2003 Seattle Annual Meeting (November 2–5, 2003)

Paper No. 2
Presentation Time: 8:30 AM


LANE, N. Gary, Department of Geological Sciences, Indiana Univ, Bloomington, IN 47405 and AUSICH, William I., Geological Sciences, The Ohio State Univ, Columbus, OH 43210, lane@indiana.edu

The first published accounts of both fossil and living crinoids were from the latter half of the 16th Century, long before either the establishment of modern systematic nomenclature (Linnaeus, 1758) or the recognition that crinoids are a distinct group of animals (Miller, 1821). Only eight 16th Century publications are known including those on fossil crinoids published in 1546 by Georg Agricola (1494-1555), in 1565-1566 by Konrad Gessner (1516-1565), in 1561 by Johannes Kentmann (1518-1574), in 1593 by Georgius Grobius ( -1666), in 1596 by Andrea Cesalpino (1519-1603), in 1598 by Johann Bauhin (1541-1613), and in 1599 by Francesco Imperato (1550-1625). During the 16th Century, the only description of a living crinoid was in 1592 by Fabio Colonna (1567-1650).

Living and fossil crinoids were neither allied nor correctly interpreted. Living comatulid crinoids were considered starfish, and fossil crinoid columnals and pluricolumnals were considered inanimate objects. Different column types were not consistently grouped as similar. Little continuity existed in either understanding or terminology from one author to the next, even early illustrations did not promote terminology stability for crinoids during this time. Although many of these 16th Century natural historians corresponded, most were physically isolated, and their interpretations were greatly isolated.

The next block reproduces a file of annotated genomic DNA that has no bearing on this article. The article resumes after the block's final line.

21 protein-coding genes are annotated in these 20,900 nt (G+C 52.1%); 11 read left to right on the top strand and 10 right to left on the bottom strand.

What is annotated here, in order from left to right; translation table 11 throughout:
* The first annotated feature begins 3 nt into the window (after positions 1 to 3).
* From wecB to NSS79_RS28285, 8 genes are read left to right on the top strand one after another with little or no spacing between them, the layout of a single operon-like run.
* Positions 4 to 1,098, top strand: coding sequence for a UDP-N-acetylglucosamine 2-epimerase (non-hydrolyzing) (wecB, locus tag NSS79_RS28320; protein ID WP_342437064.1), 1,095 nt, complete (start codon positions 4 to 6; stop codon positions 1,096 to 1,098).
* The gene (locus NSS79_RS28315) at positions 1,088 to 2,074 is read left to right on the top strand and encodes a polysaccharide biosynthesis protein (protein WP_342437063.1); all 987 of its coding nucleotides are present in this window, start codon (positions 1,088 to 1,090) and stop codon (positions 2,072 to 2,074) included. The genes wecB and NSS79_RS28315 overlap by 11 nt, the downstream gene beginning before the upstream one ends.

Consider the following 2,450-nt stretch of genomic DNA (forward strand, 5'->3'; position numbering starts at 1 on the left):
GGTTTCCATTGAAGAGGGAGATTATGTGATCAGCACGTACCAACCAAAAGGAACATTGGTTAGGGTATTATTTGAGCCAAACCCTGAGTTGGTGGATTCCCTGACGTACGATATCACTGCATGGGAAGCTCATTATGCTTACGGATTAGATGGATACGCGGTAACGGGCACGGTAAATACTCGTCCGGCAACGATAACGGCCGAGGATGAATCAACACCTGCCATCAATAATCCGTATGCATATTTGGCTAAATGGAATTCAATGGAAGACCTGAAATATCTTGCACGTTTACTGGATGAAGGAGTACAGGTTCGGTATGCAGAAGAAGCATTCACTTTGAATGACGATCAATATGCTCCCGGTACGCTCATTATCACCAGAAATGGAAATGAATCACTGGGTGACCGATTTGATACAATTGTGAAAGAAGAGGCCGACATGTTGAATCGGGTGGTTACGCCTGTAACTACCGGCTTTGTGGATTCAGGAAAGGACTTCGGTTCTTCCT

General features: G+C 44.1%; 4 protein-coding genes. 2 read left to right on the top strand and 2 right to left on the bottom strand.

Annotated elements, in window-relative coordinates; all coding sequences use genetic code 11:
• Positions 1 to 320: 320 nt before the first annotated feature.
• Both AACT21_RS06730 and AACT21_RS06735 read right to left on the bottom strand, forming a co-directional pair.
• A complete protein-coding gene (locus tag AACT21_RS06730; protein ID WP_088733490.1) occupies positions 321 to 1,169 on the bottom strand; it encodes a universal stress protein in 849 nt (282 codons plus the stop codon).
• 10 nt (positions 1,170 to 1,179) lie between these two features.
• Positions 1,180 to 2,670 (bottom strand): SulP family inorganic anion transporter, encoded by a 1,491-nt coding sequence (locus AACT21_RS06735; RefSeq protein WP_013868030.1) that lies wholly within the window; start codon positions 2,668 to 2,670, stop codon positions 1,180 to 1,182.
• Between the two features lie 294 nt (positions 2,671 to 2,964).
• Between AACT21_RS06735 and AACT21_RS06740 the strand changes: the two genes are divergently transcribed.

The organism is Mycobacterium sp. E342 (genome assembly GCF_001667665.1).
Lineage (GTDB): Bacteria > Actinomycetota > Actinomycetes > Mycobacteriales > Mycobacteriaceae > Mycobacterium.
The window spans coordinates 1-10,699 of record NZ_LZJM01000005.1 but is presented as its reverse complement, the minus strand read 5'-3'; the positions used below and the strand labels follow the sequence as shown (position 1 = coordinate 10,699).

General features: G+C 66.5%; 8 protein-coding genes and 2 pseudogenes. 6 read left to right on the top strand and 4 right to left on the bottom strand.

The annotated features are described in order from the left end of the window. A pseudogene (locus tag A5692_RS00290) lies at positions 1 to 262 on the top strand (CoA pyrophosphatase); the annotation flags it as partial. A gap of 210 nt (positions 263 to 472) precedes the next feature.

At the close of the 16th Century, the following were correct or would eventually be adopted: 1, circular and pentalobate columnals and pluricolumnals were related (as crinoids) to one another; 2, the name for pentalobate pluricolumnals continues to be a valid name for the Jurassic crinoid Pentacrinus; and 3, living comatulid crinoids are echinoderms. Given this limited material, key aspects of crinoids that would not be articulated until after the 16th Century were 1, fossil crinoids were the remains of once living organisms; 2, columnals and pluricolumnals of a similar shape were both part of a single larger animal; 3, columnals and pluricolumnals were echinoderms; and 4, columnals, pluricolumnals, and comatulid crinoids together represent a separate class of echinoderms, the Crinoidea. The latter was not recognized until the early part of the 18th Century.